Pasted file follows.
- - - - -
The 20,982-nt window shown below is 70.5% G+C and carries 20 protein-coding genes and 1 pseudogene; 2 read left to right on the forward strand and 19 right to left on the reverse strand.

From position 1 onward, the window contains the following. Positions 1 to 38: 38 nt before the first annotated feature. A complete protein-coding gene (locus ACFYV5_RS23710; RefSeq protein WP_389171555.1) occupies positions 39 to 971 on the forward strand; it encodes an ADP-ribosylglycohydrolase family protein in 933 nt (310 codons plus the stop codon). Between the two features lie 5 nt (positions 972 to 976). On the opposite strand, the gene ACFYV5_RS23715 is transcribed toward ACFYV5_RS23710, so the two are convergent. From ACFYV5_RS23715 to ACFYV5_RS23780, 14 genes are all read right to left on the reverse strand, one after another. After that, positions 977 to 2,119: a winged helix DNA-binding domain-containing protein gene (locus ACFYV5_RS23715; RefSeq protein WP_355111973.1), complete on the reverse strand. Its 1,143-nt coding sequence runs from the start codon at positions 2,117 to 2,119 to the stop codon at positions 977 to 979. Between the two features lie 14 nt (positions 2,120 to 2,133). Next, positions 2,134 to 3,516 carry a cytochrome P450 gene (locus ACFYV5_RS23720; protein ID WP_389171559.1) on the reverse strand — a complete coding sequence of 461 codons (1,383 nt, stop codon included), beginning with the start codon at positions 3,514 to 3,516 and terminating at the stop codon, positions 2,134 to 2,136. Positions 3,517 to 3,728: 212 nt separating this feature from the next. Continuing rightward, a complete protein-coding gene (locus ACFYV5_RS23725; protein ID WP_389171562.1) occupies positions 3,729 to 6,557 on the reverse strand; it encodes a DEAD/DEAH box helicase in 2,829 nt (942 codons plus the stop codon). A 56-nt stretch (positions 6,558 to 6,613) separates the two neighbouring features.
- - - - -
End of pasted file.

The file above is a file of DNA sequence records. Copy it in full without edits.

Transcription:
The 20,982-nt window shown below is 70.5% G+C and carries 20 protein-coding genes and 1 pseudogene; 2 read left to right on the forward strand and 19 right to left on the reverse strand.

From position 1 onward, the window contains the following. Positions 1 to 38: 38 nt before the first annotated feature. A complete protein-coding gene (locus ACFYV5_RS23710; RefSeq protein WP_389171555.1) occupies positions 39 to 971 on the forward strand; it encodes an ADP-ribosylglycohydrolase family protein in 933 nt (310 codons plus the stop codon). Between the two features lie 5 nt (positions 972 to 976). On the opposite strand, the gene ACFYV5_RS23715 is transcribed toward ACFYV5_RS23710, so the two are convergent. From ACFYV5_RS23715 to ACFYV5_RS23780, 14 genes are all read right to left on the reverse strand, one after another. After that, positions 977 to 2,119: a winged helix DNA-binding domain-containing protein gene (locus ACFYV5_RS23715; RefSeq protein WP_355111973.1), complete on the reverse strand. Its 1,143-nt coding sequence runs from the start codon at positions 2,117 to 2,119 to the stop codon at positions 977 to 979. Between the two features lie 14 nt (positions 2,120 to 2,133). Next, positions 2,134 to 3,516 carry a cytochrome P450 gene (locus ACFYV5_RS23720; protein ID WP_389171559.1) on the reverse strand — a complete coding sequence of 461 codons (1,383 nt, stop codon included), beginning with the start codon at positions 3,514 to 3,516 and terminating at the stop codon, positions 2,134 to 2,136. Positions 3,517 to 3,728: 212 nt separating this feature from the next. Continuing rightward, a complete protein-coding gene (locus ACFYV5_RS23725; protein ID WP_389171562.1) occupies positions 3,729 to 6,557 on the reverse strand; it encodes a DEAD/DEAH box helicase in 2,829 nt (942 codons plus the stop codon). A 56-nt stretch (positions 6,558 to 6,613) separates the two neighbouring features.